ISSN (Print) - 0012-9976 | ISSN (Online) - 2349-8846

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Calcutta Diary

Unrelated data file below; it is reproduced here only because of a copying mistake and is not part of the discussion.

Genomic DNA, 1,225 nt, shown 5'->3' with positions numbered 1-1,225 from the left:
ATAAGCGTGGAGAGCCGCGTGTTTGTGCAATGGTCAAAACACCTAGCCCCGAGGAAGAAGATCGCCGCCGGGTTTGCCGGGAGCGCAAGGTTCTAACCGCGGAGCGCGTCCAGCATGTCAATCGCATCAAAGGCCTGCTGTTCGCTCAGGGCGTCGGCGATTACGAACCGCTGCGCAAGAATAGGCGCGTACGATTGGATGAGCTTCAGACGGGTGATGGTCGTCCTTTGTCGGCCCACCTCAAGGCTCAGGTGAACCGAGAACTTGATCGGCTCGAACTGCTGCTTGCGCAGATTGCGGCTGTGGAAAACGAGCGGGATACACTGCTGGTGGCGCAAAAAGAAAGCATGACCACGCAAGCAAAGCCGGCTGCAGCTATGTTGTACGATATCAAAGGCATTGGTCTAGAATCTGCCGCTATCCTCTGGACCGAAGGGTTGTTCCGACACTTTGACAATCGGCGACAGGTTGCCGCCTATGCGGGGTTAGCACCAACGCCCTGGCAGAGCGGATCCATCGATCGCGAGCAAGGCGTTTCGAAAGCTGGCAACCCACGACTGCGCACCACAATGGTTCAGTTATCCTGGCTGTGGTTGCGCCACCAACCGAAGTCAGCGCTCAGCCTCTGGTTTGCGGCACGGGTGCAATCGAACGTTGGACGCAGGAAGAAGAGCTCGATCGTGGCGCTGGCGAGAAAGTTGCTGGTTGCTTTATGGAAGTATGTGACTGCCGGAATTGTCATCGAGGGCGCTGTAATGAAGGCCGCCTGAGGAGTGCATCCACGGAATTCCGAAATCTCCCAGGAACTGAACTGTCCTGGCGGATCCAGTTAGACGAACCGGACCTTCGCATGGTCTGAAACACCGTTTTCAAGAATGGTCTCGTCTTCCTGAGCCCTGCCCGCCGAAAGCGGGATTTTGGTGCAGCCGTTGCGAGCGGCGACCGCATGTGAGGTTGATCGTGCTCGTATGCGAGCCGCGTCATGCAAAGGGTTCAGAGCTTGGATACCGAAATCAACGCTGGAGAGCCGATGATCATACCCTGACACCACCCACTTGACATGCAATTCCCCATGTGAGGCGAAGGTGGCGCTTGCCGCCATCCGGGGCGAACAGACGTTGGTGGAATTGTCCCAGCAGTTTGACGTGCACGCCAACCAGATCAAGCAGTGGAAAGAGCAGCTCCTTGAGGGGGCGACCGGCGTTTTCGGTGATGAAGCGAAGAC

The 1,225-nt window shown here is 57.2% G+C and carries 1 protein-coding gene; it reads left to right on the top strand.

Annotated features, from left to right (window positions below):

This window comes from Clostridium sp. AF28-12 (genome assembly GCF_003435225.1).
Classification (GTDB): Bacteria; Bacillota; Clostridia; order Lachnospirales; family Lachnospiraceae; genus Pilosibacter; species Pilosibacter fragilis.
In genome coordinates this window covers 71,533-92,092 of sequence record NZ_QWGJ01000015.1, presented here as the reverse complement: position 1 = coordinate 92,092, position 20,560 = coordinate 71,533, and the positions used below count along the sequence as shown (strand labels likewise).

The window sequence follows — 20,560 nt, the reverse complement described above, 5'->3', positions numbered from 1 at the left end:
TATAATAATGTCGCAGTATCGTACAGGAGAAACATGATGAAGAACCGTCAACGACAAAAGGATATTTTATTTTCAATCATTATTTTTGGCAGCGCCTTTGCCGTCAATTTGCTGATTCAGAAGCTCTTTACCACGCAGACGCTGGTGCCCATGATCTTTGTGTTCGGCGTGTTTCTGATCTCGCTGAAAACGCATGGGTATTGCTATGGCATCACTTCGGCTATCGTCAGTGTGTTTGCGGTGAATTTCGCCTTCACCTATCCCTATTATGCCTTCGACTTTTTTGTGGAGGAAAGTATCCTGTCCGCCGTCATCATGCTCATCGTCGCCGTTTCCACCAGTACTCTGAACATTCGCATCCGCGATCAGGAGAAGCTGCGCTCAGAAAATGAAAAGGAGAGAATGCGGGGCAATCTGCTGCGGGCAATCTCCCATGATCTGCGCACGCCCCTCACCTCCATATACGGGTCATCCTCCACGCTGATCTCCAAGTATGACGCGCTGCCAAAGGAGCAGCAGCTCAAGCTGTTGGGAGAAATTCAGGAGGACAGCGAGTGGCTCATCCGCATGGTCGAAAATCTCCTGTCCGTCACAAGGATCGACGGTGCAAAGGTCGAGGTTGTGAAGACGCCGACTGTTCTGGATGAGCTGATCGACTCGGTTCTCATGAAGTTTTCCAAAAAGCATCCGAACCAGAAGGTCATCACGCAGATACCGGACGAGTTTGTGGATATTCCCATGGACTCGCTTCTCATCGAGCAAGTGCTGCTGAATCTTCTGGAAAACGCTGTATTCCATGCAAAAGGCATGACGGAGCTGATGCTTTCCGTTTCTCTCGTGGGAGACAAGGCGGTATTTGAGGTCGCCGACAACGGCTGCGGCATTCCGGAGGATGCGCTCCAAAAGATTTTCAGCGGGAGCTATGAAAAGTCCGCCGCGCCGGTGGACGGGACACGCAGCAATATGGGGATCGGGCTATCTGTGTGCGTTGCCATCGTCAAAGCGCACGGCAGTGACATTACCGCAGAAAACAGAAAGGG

with the different employment exchanges in West Bengal was 811,665 in 1972 as against 555,835 in the previous year. This, the arithmetic says, implies an over-the-year increase of 46 per cent. The rise over the year in the number of applicants who can be described as educated unemployed is even more frightening, something of the order of 75 per cent. It is anybody's guess whether there is any close correspondence between the incidence of registrations with the employment exchanges and the actual incidence of unemployment. Not all who arc unemployed register, and not all who register are necessarily unemployed; they may simply be looking for a superior, alternative opportunity. A spurt of faith in the efficacy of placing one's name in the live register to secure a job can also lead to a sudden increase in registrations in a particular year. But these caveats al belong to the genre of pettifogging foot-notes. One has merely to look around, and check the data on fresh industrial investments, maintenance outlays, supply of raw materials, the power situation, and the rush of new entrants in the labour market. The rate of economic and industrial growth being what it is, a near-fifty per cent increase in the number of the unemployed in the course of 1972 does not appear to be an improbable estimate. That to some it may be an unpalatable one is neither here nor there.

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